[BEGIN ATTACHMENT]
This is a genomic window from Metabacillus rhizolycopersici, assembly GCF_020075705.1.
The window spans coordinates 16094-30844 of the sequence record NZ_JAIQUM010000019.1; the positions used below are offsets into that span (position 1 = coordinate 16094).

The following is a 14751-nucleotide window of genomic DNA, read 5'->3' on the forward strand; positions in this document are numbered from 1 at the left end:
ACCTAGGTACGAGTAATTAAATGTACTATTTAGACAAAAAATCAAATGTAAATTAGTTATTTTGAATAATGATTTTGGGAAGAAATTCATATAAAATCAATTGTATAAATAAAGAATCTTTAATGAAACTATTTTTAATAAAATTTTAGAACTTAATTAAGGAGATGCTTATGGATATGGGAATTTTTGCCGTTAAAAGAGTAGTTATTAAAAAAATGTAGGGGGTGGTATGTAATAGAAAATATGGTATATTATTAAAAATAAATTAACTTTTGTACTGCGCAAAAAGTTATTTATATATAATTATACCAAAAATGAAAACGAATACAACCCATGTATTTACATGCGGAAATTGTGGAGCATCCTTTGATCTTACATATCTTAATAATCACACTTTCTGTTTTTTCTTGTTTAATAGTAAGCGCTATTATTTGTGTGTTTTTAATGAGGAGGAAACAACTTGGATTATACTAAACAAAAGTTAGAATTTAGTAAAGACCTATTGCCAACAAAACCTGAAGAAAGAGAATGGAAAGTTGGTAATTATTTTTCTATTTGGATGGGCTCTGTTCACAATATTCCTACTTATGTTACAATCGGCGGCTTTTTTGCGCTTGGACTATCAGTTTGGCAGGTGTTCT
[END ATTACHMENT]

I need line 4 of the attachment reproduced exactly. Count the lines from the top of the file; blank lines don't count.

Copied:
ACCTAGGTACGAGTAATTAAATGTACTATTTAGACAAAAAATCAAATGTAAATTAGTTATTTTGAATAATGATTTTGGGAAGAAATTCATATAAAATCAATTGTATAAATAAAGAATCTTTAATGAAACTATTTTTAATAAAATTTTAGAACTTAATTAAGGAGATGCTTATGGATATGGGAATTTTTGCCGTTAAAAGAGTAGTTATTAAAAAAATGTAGGGGGTGGTATGTAATAGAAAATATGGTATATTATTAAAAATAAATTAACTTTTGTACTGCGCAAAAAGTTATTTATATATAATTATACCAAAAATGAAAACGAATACAACCCATGTATTTACATGCGGAAATTGTGGAGCATCCTTTGATCTTACATATCTTAATAATCACACTTTCTGTTTTTTCTTGTTTAATAGTAAGCGCTATTATTTGTGTGTTTTTAATGAGGAGGAAACAACTTGGATTATACTAAACAAAAGTTAGAATTTAGTAAAGACCTATTGCCAACAAAACCTGAAGAAAGAGAATGGAAAGTTGGTAATTATTTTTCTATTTGGATGGGCTCTGTTCACAATATTCCTACTTATGTTACAATCGGCGGCTTTTTTGCGCTTGGACTATCAGTTTGGCAGGTGTTCT